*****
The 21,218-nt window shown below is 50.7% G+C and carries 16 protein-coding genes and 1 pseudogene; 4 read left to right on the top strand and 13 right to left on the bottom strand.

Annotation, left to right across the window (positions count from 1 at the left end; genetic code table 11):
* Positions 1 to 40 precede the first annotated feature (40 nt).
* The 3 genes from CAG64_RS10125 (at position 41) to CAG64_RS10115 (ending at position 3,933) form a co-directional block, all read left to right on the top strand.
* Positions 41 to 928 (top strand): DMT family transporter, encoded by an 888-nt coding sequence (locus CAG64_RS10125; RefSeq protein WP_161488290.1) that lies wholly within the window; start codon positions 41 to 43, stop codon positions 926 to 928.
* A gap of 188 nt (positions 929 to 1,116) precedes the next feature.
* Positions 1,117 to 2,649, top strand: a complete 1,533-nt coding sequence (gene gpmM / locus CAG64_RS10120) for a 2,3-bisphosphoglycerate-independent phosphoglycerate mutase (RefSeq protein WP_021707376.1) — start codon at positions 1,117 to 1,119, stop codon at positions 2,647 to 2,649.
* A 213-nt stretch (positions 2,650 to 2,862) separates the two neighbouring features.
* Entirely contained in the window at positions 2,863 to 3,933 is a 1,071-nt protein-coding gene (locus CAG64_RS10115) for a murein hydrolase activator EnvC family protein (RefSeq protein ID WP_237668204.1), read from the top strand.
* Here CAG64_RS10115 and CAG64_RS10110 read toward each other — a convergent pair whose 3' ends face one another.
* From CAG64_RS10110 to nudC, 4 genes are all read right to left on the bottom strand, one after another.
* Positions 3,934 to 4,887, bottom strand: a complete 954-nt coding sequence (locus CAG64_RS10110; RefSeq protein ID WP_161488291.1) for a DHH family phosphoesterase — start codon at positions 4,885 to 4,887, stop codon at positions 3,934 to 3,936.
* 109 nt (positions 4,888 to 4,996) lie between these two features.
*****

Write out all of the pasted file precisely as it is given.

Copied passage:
The 21,218-nt window shown below is 50.7% G+C and carries 16 protein-coding genes and 1 pseudogene; 4 read left to right on the top strand and 13 right to left on the bottom strand.

Annotation, left to right across the window (positions count from 1 at the left end; genetic code table 11):
* Positions 1 to 40 precede the first annotated feature (40 nt).
* The 3 genes from CAG64_RS10125 (at position 41) to CAG64_RS10115 (ending at position 3,933) form a co-directional block, all read left to right on the top strand.
* Positions 41 to 928 (top strand): DMT family transporter, encoded by an 888-nt coding sequence (locus CAG64_RS10125; RefSeq protein WP_161488290.1) that lies wholly within the window; start codon positions 41 to 43, stop codon positions 926 to 928.
* A gap of 188 nt (positions 929 to 1,116) precedes the next feature.
* Positions 1,117 to 2,649, top strand: a complete 1,533-nt coding sequence (gene gpmM / locus CAG64_RS10120) for a 2,3-bisphosphoglycerate-independent phosphoglycerate mutase (RefSeq protein WP_021707376.1) — start codon at positions 1,117 to 1,119, stop codon at positions 2,647 to 2,649.
* A 213-nt stretch (positions 2,650 to 2,862) separates the two neighbouring features.
* Entirely contained in the window at positions 2,863 to 3,933 is a 1,071-nt protein-coding gene (locus CAG64_RS10115) for a murein hydrolase activator EnvC family protein (RefSeq protein ID WP_237668204.1), read from the top strand.
* Here CAG64_RS10115 and CAG64_RS10110 read toward each other — a convergent pair whose 3' ends face one another.
* From CAG64_RS10110 to nudC, 4 genes are all read right to left on the bottom strand, one after another.
* Positions 3,934 to 4,887, bottom strand: a complete 954-nt coding sequence (locus CAG64_RS10110; RefSeq protein ID WP_161488291.1) for a DHH family phosphoesterase — start codon at positions 4,885 to 4,887, stop codon at positions 3,934 to 3,936.
* 109 nt (positions 4,888 to 4,996) lie between these two features.